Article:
In Collaborative cases, the spouses work with their jointly selected neutral to ensure that each has all relevant information necessary to appreciate the business issues. The neutral can provide guidance and education to ensure that neither party feels inadequately prepared. The spouses’ jointly selected expert (accountant or valuator) can meet with both parties to answer any questions, explain all relevant approaches and outcomes and close any information gap. Both spouses feel supported and informed, trust levels are increased and acrimony and cost are reduced.
- Privacy – In many situations, a business-owning spouse will be concerned that business information that is confidential, sensitive or valuable may be made public, in the heat of a family law negotiation or battle. This is a reasonable concern. Court documentation and court hearings are, in almost all circumstances, open to the public at large. Business information that is exposed in these contexts could be misused.
In Collaborative cases, the parties agree that they will not proceed to Court. Their issues are discussed and resolved in a private context. Information is only shared, on an as-needed basis, with specific and trusted professionals selected by the spouses.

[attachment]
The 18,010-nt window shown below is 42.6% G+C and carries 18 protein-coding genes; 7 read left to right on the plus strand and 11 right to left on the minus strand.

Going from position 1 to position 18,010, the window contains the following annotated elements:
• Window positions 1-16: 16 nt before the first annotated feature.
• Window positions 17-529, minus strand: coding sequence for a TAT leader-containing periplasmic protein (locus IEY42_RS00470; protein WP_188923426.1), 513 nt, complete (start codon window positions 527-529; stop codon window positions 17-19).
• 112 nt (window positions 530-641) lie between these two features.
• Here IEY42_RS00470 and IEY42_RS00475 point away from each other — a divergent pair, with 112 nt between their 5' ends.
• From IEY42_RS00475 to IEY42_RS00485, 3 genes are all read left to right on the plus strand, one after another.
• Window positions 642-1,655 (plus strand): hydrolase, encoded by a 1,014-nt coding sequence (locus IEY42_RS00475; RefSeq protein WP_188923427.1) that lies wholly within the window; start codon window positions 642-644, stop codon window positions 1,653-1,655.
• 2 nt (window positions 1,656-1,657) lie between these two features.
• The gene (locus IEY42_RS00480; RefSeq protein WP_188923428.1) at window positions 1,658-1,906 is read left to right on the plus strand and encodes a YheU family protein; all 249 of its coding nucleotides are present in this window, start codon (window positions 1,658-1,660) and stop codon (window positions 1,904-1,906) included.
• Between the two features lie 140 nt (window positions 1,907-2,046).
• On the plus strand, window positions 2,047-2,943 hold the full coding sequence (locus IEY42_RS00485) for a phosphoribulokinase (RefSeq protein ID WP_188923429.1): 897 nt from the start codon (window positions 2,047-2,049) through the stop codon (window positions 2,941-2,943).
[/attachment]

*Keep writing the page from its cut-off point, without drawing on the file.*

- Uninterrupted Business Functioning – When family law issues erupt, a business-owning spouse, and any business partner(s) of that spouse, can become concerned that financial and other demands imposed upon the business in the legal process will impair or interrupt the functioning of the business. This is a bona fide concern. The sheer time and stress of participating in a legal battle may impair the business-owning spouse’s ability to manage the business. The business-owning spouse could have to sell his or her interest in the business, to satisfy family law obligations. In rare cases, a Court can appoint a receiver to take over certain operations of the business.
In Collaborative cases, the spouses generally work to maximize their financial resources for the benefit of the separated family. This means that they generally work to maximize business success. Usually, they start from the position that pre-existing arrangements, business or otherwise, should not be amended without a reasonable basis and that they will be transparent in their dealings, so that neither needs to fear that he or she will be hijacked by the other.
These are just a handful of the reasons why business owners, or their spouses, might favour Collaborative Law for the settlement of their family law issues. To gain a better understanding of how Collaborative Law could work for you, contact a Collaborative professional in your area. Search the web to identify your local association of Collaborative Law professionals, any of whom would be happy to speak to you about your options for a ready and rewarding settlement of your family issues.
Authored by Tessa M. Bair, a Family Lawyer with Bair Family Law Professional Corporation